Since January, China's Chang'e-4 mission – an orbiter and a rover – has been exploring the other side of the moon, notably the coveted South Pole Aitken Basin, an asteroid impact crater that spans nearly a quarter of the Moon Moon extends the lunar surface. It is the largest crater on the moon as well as the deepest and oldest. Scientists have long suspected that Aitken has important clues to the evolution of the moon and many other bodies of the solar system.
Now, the Yutu-2 rover of the Chang's e-4 mission, which still travels across the Aitken Basin, has finally discovered moon debris, from which researchers believe it is deep in the lunar mantle beneath the lighter Surface material is created. Meteor impacts in the already thin crust of the Aitken Basin may have dug up this material, which is quite different from the surface rocks and regoliths that have studied most of the lunar missions. And when they study these minerals, scientists say they now have a better idea of how our moon has formed and evolved.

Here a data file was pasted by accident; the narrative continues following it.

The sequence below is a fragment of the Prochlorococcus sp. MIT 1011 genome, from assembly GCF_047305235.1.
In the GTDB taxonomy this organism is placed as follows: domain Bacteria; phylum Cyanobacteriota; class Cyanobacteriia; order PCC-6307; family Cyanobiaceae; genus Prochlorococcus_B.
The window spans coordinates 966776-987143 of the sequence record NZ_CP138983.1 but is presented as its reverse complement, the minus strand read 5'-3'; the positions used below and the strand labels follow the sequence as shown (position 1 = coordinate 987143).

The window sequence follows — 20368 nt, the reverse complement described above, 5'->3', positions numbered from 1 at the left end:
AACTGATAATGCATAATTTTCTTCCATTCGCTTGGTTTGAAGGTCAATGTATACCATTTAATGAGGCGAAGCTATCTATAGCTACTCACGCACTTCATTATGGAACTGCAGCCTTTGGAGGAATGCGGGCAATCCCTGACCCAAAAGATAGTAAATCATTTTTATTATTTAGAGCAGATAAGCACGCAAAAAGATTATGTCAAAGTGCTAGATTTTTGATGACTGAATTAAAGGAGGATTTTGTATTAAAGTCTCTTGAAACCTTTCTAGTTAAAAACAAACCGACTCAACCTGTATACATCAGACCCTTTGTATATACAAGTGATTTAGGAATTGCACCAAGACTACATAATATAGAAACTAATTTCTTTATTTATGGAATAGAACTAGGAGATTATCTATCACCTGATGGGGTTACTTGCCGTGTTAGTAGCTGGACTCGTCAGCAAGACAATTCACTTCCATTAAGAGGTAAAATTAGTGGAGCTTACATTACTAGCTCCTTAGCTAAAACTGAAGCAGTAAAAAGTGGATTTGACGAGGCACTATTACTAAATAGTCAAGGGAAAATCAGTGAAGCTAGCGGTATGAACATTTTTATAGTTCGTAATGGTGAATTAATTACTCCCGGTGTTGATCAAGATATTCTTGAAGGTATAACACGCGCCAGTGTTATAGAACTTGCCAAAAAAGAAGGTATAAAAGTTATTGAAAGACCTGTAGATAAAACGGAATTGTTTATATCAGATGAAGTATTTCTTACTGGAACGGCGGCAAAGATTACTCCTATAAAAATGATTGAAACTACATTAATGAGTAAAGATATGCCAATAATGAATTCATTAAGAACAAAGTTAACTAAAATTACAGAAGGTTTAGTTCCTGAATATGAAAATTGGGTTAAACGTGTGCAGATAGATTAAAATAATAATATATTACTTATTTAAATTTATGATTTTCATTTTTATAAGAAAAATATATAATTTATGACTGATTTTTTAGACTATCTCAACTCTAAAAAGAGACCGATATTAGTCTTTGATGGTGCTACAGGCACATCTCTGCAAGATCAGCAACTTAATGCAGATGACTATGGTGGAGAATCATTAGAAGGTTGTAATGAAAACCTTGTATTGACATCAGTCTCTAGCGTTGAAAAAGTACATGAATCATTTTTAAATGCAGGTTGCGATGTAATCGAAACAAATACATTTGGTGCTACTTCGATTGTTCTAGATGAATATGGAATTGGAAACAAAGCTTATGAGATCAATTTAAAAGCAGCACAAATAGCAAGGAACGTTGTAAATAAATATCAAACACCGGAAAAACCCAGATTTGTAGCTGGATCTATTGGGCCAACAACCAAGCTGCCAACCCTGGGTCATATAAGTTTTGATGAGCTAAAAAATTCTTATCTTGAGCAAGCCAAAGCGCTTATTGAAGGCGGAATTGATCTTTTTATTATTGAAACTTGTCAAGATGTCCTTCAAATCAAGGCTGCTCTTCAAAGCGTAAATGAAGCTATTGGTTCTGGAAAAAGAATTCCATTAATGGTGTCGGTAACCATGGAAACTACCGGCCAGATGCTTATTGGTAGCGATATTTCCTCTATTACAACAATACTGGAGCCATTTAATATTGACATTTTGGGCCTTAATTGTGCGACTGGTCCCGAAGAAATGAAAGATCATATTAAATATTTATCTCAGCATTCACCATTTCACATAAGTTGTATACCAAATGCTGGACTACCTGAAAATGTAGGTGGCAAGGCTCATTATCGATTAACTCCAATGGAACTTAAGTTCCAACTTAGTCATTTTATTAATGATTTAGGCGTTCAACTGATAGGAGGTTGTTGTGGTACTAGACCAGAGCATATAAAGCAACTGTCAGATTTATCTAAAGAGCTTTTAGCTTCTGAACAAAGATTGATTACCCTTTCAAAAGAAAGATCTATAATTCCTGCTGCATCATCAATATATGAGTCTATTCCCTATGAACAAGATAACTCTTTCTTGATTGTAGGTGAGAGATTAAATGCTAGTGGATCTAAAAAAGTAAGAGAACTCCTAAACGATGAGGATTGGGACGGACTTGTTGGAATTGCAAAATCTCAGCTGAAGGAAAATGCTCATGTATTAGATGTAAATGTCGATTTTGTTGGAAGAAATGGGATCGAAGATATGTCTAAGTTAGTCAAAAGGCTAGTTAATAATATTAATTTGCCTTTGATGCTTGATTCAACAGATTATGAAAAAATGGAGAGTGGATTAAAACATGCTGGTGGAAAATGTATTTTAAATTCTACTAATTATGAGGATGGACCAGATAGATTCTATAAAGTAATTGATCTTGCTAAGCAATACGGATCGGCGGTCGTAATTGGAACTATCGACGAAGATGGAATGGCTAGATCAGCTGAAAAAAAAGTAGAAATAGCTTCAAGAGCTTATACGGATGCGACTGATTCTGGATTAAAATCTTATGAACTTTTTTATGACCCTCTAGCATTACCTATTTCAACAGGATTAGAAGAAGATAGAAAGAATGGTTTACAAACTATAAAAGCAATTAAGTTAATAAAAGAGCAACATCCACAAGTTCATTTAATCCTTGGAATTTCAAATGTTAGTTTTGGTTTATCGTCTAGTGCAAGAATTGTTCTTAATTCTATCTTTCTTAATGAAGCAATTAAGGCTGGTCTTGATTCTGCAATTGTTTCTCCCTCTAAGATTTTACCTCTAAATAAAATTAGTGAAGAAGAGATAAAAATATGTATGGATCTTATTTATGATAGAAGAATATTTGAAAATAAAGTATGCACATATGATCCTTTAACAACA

The moon formed at the beginning of the history of our solar system, when the Earth bounced off a Mars-sized planet called Theia. And as with many large bodies of the solar system, the researchers think that when the moon was still very young, the moon was covered with a magma ocean. As the moon cooled, the heavier materials sank towards the lunar nucleus, while the lighter material floated up, where they remained as the lunar surface we see today. In between there is a middle layer called a mantle. And unlike Earth, with its volcanoes and plate tectonics and deep ocean cracks, the moon has not shuffled its layers much. The only way to bring the heavier materials to the surface is probably through meteorite impacts that were hard enough to break through the surface layers to the deeper mantle below ̵